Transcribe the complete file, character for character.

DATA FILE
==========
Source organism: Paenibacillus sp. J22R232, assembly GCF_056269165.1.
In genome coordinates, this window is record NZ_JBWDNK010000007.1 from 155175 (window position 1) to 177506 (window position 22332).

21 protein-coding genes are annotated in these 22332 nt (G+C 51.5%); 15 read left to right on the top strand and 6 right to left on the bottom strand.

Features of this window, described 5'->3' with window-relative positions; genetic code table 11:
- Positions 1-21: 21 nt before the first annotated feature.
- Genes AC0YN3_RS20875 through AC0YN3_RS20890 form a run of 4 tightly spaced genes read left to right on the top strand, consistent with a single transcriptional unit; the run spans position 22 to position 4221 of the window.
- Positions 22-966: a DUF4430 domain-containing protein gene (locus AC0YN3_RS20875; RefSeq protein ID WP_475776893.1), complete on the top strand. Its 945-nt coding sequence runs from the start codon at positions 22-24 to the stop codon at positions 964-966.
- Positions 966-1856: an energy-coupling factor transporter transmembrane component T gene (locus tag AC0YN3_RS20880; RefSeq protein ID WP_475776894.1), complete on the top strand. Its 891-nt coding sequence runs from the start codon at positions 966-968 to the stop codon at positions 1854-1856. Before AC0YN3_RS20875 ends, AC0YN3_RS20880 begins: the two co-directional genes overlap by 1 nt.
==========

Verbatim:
Source organism: Paenibacillus sp. J22R232, assembly GCF_056269165.1.
In genome coordinates, this window is record NZ_JBWDNK010000007.1 from 155175 (window position 1) to 177506 (window position 22332).

21 protein-coding genes are annotated in these 22332 nt (G+C 51.5%); 15 read left to right on the top strand and 6 right to left on the bottom strand.

Features of this window, described 5'->3' with window-relative positions; genetic code table 11:
- Positions 1-21: 21 nt before the first annotated feature.
- Genes AC0YN3_RS20875 through AC0YN3_RS20890 form a run of 4 tightly spaced genes read left to right on the top strand, consistent with a single transcriptional unit; the run spans position 22 to position 4221 of the window.
- Positions 22-966: a DUF4430 domain-containing protein gene (locus AC0YN3_RS20875; RefSeq protein ID WP_475776893.1), complete on the top strand. Its 945-nt coding sequence runs from the start codon at positions 22-24 to the stop codon at positions 964-966.
- Positions 966-1856: an energy-coupling factor transporter transmembrane component T gene (locus tag AC0YN3_RS20880; RefSeq protein ID WP_475776894.1), complete on the top strand. Its 891-nt coding sequence runs from the start codon at positions 966-968 to the stop codon at positions 1854-1856. Before AC0YN3_RS20875 ends, AC0YN3_RS20880 begins: the two co-directional genes overlap by 1 nt.